The use of official mental health days by K-12 educators seemingly is not common, but we do not have solid empirical data to know the prevalence rates.
In The Burnout Challenge, Maslach and Leiter believe that occasional mental health days are positive but that they have little impact on the underlying causes of burnout from the work environment.
The problem is that people are returning to the same environmental stimuli and stress triggers, and “a bit of time off will be a nice bit of fluff.”
Also, when a person takes a mental day, they may potentially increase their stress levels as their work may have “piled up” during their absence.
The fact is we have little to no empirical data on the long-term impacts — positive or negative — from educators taking mental health days.
We do know that a teacher who is absent from the classroom — for any reason — for 10 or more days will have demonstrably negative impacts on student learning.
Adding to this problem is the serious lack of available substitute teachers in most schools, which may leave a classroom unsupervised or staffed by someone who is not qualified to teach.
If schools and districts find that staff are using mental health days but still report feeling stressed and burned out, you must consider addressing the underlying causal influences. There are many potential areas that may need to be addressed, such as student disciplinary problems, which is the number one cause of teacher burnout.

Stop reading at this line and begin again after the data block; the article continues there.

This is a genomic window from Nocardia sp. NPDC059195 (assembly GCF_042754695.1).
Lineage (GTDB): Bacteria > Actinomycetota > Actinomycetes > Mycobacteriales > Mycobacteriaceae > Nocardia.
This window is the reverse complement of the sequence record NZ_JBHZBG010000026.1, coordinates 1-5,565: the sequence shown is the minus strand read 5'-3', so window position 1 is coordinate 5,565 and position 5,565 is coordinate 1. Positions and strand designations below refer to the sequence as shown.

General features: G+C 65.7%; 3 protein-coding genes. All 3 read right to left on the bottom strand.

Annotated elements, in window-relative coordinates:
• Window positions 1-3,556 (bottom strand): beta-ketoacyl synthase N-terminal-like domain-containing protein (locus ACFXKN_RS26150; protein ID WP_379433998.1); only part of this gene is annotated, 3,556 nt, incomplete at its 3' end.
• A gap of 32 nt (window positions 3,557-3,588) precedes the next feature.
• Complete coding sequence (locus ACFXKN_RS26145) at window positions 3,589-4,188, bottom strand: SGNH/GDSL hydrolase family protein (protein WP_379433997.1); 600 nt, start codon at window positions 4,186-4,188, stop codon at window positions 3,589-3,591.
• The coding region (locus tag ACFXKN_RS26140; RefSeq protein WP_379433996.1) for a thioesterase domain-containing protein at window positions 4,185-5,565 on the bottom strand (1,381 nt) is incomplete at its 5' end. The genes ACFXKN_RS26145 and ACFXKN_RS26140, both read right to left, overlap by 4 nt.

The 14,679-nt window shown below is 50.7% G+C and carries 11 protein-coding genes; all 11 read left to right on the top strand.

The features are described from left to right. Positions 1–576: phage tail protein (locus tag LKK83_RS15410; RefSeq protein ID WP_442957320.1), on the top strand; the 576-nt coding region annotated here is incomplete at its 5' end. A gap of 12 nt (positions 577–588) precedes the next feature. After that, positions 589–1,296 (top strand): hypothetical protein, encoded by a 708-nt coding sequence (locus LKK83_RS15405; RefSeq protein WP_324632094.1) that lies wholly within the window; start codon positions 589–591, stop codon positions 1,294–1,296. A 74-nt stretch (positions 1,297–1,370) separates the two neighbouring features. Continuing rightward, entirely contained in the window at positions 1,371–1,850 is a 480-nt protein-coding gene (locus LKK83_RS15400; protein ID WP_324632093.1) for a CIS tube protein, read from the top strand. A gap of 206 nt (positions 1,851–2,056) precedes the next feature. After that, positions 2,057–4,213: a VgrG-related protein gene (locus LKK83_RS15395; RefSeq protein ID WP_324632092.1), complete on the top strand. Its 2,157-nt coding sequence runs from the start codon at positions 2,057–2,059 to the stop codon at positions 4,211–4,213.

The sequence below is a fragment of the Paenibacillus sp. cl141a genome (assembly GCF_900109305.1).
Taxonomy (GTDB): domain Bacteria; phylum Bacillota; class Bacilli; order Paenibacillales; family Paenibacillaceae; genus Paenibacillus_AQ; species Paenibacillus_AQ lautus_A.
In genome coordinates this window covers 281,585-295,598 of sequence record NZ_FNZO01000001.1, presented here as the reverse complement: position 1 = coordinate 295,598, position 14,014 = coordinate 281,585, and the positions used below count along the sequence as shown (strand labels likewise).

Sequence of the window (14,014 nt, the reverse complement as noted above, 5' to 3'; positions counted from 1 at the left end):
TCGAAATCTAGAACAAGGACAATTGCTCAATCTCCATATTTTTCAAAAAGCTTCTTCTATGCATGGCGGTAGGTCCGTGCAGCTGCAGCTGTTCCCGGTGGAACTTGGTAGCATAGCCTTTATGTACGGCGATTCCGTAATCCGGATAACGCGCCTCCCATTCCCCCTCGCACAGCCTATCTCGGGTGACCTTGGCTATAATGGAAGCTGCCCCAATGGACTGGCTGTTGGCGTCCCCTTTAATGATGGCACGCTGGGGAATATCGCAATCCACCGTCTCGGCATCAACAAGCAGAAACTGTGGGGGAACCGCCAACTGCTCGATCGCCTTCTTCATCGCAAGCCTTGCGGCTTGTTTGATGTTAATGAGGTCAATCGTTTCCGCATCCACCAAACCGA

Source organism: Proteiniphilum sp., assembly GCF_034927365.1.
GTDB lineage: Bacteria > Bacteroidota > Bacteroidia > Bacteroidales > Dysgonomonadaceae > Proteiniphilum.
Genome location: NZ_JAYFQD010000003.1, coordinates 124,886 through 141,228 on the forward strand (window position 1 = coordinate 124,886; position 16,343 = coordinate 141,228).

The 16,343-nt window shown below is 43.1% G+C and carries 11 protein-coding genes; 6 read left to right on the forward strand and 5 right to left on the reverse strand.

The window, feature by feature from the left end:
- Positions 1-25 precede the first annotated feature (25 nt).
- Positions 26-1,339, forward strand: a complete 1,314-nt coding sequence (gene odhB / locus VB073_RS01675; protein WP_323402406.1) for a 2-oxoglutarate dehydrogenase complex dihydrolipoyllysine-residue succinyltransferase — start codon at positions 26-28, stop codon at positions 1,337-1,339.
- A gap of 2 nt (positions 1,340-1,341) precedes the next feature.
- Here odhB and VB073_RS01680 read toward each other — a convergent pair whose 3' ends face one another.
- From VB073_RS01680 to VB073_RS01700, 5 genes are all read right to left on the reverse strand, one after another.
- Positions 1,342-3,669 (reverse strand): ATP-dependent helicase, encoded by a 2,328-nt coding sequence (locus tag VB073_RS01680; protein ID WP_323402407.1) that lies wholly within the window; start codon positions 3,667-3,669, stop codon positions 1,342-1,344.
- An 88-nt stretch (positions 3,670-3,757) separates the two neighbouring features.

Also, schools must provide positive administrative support, mentoring, instructional coaching, individualized professional development, and team collaboration time.
In general, it is important to evaluate the total school climate to diagnose causes of burnout.
So What to Do Instead?
When on a mental health day, educators are not learning how to cope with future stressors; they are simply taking a break away from their troubles.
The one area often overlooked is providing educators with the tools to help them learn the cognitive and behavioral skills to manage stress and burnout.
In an attempt to provide more than just mental health days, some HR departments provide access to “meditation-type” apps and programs that are great at helping people learn to relax, but they do not go far enough to address the serious nature and underlying causes of job burnout.
Basic meditation and mindfulness apps have these limitations:
- Only address relaxation and sleeping skills
- Do not teach cognitive and behavioral skills to reduce burnout
- Are repetitive and boring for many
- Do not change negative thought patterns
- Do not address the specific triggers for stress and negative thoughts
In summary, it may be helpful for schools to offer staff access to mental health days for job burnout, but the efficacy data here is sorely lacking.
More effective is to address potential underlying causes of burnout — such as poor student discipline and lack of administrative support, pedagogical skills, coaching, and peer collaboration.
SchoolMint can help support you in those efforts with SchoolMint Grow. To see the platform in action, click below to get in touch with our teacher coaching and development experts.